County tax collection on track for '06
By Andrew Bell
Published in News on January 25, 2006 2:01 PM
Nearly 90 percent of Wayne County property tax bills for 2005 were paid by mid-January, tax officials said.
The deadline for paying taxes without penalty was Jan. 5. Two percent interest is added to the bill the first month payments are late. Additional interest of 0.75 percent is added each month thereafter.
"We're about where we expected to be," Tax Administrator David Ward said.
County officials say they hope to collect at least 97 percent of taxes owed for 2005 by the end of the budget year, which is June 30. Last year, the county had collected 96.65 percent of taxes owed by the end of the fiscal year, and County Manager Lee Smith has said he wants to improve on that rate.
Property tax collections generate about $39 million for county coffers. The county's total amount of taxable property is valued at $5.3 billion. Last year, the county Board of Commissioners increased the tax rate from 66 cents to 73.5 cents per $100 worth of property.
Property taxes on motor vehicles are collected periodically throughout the year. Interest on late payment of motor vehicle property taxes is 5 percent the first month and 0.75 percent per month thereafter.
Ward said state law gives the county several ways to collect taxes from delinquent taxpayers. The county can garnish wages, attach bank deposits or other accounts and even seize personal property or foreclose on real property. Tax bills are normally mailed in late summer or early fall. Many people choose to wait and pay nearer the deadline.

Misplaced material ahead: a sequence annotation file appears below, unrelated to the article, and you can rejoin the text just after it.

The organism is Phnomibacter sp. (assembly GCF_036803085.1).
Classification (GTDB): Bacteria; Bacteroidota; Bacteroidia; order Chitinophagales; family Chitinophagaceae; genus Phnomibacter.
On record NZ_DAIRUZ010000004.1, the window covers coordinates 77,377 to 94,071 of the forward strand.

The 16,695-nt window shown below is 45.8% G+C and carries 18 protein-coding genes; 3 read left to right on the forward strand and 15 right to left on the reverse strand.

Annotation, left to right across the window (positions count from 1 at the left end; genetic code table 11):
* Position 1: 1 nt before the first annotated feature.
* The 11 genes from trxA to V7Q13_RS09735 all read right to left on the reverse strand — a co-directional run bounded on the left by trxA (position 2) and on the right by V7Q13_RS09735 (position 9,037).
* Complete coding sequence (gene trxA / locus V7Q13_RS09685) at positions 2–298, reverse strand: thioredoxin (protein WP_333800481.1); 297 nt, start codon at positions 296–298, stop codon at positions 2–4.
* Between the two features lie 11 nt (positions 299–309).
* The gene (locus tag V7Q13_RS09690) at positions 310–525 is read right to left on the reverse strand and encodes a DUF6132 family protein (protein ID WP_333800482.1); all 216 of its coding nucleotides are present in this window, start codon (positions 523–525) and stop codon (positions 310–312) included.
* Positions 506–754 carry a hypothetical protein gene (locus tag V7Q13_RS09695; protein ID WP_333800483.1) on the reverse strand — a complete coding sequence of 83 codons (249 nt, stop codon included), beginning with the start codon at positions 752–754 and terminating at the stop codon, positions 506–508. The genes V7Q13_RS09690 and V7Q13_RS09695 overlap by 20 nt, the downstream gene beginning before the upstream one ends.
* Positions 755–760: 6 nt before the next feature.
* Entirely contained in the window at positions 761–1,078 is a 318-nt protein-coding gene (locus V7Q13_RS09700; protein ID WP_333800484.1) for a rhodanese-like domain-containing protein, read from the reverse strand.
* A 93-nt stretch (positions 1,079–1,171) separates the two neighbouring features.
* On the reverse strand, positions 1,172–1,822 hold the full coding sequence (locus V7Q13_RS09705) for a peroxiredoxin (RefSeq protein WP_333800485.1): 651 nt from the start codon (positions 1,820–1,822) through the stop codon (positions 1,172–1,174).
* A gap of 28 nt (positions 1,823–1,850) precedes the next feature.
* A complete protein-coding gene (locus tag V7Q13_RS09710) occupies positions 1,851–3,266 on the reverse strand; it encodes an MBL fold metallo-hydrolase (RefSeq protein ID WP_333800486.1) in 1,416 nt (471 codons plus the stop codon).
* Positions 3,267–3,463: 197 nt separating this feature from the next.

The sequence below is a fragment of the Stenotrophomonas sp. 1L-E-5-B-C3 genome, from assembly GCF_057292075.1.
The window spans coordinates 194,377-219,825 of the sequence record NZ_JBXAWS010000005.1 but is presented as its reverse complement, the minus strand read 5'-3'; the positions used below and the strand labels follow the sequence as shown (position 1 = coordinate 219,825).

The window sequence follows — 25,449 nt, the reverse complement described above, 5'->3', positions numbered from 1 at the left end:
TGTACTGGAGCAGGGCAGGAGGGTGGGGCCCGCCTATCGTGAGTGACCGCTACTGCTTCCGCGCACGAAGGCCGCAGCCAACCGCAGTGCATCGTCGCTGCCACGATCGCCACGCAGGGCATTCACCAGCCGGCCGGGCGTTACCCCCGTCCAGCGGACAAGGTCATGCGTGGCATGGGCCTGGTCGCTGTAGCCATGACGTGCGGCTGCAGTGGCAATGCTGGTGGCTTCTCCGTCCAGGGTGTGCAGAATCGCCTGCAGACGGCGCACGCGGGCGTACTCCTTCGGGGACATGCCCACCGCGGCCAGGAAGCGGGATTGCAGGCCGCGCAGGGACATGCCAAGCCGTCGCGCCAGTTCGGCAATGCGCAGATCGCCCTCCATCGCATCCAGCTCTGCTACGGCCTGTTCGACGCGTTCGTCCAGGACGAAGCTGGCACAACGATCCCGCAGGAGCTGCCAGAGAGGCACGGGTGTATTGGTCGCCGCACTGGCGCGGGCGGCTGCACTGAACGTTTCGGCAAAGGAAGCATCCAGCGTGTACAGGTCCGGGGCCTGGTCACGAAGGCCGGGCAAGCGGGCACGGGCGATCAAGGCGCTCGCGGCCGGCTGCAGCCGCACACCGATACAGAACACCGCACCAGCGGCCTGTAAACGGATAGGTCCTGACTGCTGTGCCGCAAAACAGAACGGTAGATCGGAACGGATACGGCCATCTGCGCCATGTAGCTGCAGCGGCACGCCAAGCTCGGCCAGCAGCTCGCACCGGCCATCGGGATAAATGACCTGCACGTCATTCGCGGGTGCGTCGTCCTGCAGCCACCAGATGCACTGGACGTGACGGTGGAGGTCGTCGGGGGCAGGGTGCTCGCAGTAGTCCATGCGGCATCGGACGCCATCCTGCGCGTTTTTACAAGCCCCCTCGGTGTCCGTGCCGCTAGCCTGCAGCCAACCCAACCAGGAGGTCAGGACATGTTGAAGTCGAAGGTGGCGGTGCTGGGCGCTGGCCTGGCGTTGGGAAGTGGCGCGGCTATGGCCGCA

If they haven't paid by mid-February, then their names are included in a listing of delinquent taxpayers advertised in the News-Argus. State law permits counties to advertise tax liens beginning March 1, and Ward said his office will begin the process as soon as possible after that date.
Property owners are required to list personal property for taxation by Jan. 31. Failure to list will earn the property owner a 10-percent penalty. The 10-percent penalty is based on the eventual tax bill for the property.
Personal property, such as a home, boat or vehicle, and real estate, must be listed. Business personal property can include computers, furniture or machinery. Forms describing what property should be listed are available in the county Tax Department office on the first floor of the Wayne County Courthouse.
Real estate is automatically listed. But property owners who have made changes to real estate, such as adding a deck or room, must record the change or face the same penalty, Ward said.
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